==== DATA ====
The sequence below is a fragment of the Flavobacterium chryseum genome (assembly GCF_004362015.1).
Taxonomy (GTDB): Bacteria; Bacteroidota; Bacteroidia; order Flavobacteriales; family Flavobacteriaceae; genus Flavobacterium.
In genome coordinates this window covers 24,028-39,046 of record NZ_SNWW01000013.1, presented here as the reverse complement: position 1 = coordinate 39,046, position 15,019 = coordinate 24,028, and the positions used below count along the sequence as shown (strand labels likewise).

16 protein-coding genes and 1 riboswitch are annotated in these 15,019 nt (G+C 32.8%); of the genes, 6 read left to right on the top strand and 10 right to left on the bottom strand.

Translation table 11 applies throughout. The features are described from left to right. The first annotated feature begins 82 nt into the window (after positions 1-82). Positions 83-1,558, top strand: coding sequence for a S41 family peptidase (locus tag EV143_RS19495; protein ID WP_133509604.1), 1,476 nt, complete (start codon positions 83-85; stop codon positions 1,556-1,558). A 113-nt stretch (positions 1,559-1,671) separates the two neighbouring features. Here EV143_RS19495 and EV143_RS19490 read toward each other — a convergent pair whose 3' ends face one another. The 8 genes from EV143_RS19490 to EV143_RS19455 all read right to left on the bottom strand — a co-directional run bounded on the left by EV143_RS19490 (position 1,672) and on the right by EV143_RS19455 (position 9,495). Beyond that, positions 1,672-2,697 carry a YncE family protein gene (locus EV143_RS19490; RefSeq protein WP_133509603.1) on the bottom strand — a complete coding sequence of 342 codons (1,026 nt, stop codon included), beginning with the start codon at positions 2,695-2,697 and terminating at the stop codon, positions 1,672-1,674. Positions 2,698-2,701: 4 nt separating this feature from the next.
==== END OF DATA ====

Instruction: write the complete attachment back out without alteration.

The sequence below is a fragment of the Flavobacterium chryseum genome (assembly GCF_004362015.1).
Taxonomy (GTDB): Bacteria; Bacteroidota; Bacteroidia; order Flavobacteriales; family Flavobacteriaceae; genus Flavobacterium.
In genome coordinates this window covers 24,028-39,046 of record NZ_SNWW01000013.1, presented here as the reverse complement: position 1 = coordinate 39,046, position 15,019 = coordinate 24,028, and the positions used below count along the sequence as shown (strand labels likewise).

16 protein-coding genes and 1 riboswitch are annotated in these 15,019 nt (G+C 32.8%); of the genes, 6 read left to right on the top strand and 10 right to left on the bottom strand.

Translation table 11 applies throughout. The features are described from left to right. The first annotated feature begins 82 nt into the window (after positions 1-82). Positions 83-1,558, top strand: coding sequence for a S41 family peptidase (locus tag EV143_RS19495; protein ID WP_133509604.1), 1,476 nt, complete (start codon positions 83-85; stop codon positions 1,556-1,558). A 113-nt stretch (positions 1,559-1,671) separates the two neighbouring features. Here EV143_RS19495 and EV143_RS19490 read toward each other — a convergent pair whose 3' ends face one another. The 8 genes from EV143_RS19490 to EV143_RS19455 all read right to left on the bottom strand — a co-directional run bounded on the left by EV143_RS19490 (position 1,672) and on the right by EV143_RS19455 (position 9,495). Beyond that, positions 1,672-2,697 carry a YncE family protein gene (locus EV143_RS19490; RefSeq protein WP_133509603.1) on the bottom strand — a complete coding sequence of 342 codons (1,026 nt, stop codon included), beginning with the start codon at positions 2,695-2,697 and terminating at the stop codon, positions 1,672-1,674. Positions 2,698-2,701: 4 nt separating this feature from the next.